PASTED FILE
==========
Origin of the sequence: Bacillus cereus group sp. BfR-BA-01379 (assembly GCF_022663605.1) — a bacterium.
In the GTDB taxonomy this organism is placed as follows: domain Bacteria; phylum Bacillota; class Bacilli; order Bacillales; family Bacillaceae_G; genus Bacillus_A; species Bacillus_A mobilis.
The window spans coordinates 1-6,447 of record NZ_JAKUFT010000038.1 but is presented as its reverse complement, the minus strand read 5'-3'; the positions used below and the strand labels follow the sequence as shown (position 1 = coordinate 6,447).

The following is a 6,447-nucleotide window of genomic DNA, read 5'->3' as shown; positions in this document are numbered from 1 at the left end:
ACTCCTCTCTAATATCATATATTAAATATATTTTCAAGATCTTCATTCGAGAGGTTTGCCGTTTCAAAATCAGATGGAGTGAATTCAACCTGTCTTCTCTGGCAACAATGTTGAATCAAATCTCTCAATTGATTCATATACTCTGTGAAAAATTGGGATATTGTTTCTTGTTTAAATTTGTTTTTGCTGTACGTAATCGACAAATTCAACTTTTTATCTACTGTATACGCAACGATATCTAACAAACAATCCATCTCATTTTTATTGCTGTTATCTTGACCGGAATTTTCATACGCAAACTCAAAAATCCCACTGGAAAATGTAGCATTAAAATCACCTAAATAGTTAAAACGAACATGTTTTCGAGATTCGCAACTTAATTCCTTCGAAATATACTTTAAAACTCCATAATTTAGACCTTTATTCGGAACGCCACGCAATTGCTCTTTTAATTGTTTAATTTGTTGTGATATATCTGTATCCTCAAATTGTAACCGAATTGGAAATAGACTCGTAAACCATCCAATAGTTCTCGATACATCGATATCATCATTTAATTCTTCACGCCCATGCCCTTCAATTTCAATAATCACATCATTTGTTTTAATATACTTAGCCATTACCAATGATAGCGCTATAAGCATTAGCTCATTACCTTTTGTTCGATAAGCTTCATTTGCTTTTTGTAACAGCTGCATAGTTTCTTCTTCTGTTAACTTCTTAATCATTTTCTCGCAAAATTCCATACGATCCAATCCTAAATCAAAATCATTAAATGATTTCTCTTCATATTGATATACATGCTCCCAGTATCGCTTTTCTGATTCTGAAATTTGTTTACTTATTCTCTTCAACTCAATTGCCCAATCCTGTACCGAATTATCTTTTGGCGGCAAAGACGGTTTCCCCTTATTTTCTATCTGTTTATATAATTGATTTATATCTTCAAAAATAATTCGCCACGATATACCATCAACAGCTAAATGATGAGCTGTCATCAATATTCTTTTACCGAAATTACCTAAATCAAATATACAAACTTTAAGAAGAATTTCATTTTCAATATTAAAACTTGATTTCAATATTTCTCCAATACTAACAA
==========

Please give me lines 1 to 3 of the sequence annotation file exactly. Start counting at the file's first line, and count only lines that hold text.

Origin of the sequence: Bacillus cereus group sp. BfR-BA-01379 (assembly GCF_022663605.1) — a bacterium.
In the GTDB taxonomy this organism is placed as follows: domain Bacteria; phylum Bacillota; class Bacilli; order Bacillales; family Bacillaceae_G; genus Bacillus_A; species Bacillus_A mobilis.
The window spans coordinates 1-6,447 of record NZ_JAKUFT010000038.1 but is presented as its reverse complement, the minus strand read 5'-3'; the positions used below and the strand labels follow the sequence as shown (position 1 = coordinate 6,447).